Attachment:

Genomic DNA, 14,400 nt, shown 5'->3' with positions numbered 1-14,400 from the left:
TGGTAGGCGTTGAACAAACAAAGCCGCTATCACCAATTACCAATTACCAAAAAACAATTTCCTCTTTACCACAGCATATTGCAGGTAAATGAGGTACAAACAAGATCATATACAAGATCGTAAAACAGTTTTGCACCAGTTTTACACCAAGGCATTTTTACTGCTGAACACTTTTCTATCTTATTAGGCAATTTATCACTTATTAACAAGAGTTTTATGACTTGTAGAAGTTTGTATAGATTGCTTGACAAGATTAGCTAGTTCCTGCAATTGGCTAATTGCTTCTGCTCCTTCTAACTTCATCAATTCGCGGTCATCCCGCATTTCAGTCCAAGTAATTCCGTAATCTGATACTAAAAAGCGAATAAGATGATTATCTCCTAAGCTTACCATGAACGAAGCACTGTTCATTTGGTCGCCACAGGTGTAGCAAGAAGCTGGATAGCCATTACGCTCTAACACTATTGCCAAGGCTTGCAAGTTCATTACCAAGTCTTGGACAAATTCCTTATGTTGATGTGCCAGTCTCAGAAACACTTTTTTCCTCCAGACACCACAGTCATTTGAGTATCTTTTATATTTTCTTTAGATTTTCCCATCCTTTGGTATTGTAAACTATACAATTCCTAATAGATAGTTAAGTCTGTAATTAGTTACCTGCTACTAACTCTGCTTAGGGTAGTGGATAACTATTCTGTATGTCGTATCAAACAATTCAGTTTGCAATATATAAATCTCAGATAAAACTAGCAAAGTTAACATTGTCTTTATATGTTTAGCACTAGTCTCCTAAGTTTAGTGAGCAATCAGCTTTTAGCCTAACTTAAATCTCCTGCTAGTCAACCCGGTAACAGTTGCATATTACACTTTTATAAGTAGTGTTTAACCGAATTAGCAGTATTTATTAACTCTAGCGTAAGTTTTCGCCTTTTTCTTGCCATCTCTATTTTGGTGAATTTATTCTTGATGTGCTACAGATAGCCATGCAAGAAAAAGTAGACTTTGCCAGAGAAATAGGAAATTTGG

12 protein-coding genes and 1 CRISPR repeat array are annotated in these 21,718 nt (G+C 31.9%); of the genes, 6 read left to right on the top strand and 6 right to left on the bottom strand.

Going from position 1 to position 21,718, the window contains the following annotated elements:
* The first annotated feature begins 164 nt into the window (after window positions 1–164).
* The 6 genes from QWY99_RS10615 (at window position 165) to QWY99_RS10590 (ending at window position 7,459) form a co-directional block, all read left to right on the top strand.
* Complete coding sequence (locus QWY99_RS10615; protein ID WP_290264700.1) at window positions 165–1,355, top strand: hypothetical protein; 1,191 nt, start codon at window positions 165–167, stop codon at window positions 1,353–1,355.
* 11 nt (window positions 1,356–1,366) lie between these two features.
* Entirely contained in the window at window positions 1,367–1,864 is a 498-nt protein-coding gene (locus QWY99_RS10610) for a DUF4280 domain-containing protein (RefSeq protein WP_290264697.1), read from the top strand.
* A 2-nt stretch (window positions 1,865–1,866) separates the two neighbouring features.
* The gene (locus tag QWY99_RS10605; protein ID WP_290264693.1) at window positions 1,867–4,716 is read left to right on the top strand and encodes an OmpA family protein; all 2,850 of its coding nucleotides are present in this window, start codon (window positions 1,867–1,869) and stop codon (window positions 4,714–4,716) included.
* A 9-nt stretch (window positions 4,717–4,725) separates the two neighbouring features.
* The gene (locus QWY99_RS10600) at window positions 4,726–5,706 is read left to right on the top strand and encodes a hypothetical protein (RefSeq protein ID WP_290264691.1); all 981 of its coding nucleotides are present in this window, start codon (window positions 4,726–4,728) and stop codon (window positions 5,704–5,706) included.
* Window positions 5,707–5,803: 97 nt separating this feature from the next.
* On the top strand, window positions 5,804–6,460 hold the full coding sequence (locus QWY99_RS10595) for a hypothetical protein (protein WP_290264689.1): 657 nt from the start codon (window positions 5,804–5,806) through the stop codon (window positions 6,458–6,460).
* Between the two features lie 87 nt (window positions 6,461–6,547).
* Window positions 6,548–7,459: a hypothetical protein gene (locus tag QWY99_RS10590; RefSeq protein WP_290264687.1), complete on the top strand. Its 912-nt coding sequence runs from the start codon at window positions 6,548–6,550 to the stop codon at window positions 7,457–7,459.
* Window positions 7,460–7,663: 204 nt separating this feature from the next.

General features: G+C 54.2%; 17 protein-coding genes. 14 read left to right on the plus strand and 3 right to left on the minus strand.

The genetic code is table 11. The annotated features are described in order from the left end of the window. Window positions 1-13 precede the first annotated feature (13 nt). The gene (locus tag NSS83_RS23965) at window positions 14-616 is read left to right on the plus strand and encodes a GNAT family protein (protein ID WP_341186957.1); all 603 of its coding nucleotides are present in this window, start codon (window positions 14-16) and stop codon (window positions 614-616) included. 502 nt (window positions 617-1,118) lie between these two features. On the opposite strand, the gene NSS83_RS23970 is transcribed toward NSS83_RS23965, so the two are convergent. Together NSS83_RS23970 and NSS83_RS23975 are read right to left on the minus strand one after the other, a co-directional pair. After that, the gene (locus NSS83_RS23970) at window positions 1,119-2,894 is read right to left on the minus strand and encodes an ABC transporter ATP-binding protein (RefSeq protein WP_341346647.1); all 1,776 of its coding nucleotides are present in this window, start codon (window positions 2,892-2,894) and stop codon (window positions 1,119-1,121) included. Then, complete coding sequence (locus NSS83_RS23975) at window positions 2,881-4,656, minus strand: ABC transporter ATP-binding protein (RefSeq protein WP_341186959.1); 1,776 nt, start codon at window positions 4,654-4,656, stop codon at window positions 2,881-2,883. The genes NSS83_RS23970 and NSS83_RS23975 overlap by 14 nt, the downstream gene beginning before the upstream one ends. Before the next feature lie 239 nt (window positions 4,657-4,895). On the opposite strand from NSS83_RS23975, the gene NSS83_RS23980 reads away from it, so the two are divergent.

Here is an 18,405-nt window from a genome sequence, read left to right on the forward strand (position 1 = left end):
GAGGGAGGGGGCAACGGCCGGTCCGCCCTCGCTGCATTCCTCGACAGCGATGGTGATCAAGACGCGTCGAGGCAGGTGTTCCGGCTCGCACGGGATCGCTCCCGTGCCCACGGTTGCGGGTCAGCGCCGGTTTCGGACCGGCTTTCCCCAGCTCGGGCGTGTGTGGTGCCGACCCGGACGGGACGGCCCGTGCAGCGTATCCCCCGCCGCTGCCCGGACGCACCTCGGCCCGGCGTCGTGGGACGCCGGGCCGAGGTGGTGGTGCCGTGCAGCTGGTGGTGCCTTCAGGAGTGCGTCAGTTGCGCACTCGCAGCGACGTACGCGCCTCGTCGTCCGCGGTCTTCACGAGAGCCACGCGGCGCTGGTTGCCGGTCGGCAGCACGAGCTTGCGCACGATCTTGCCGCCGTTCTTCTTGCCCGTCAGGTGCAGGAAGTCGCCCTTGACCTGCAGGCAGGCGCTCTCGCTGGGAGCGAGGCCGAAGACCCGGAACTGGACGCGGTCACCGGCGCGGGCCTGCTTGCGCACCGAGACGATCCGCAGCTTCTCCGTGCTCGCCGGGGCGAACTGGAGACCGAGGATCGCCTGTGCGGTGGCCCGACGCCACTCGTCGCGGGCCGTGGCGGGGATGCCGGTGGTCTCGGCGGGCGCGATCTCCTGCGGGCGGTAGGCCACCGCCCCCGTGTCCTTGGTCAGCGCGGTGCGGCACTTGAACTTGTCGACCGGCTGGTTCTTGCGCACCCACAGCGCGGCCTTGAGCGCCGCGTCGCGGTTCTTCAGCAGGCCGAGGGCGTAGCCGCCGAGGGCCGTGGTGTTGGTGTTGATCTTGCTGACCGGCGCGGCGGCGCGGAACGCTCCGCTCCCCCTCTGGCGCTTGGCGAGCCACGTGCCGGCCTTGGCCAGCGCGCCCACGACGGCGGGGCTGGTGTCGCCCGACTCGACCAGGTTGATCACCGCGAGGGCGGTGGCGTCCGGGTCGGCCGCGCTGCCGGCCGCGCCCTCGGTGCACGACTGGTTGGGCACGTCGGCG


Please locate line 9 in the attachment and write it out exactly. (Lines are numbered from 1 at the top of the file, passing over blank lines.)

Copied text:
* Entirely contained in the window at window positions 1,367–1,864 is a 498-nt protein-coding gene (locus QWY99_RS10610) for a DUF4280 domain-containing protein (RefSeq protein WP_290264697.1), read from the top strand.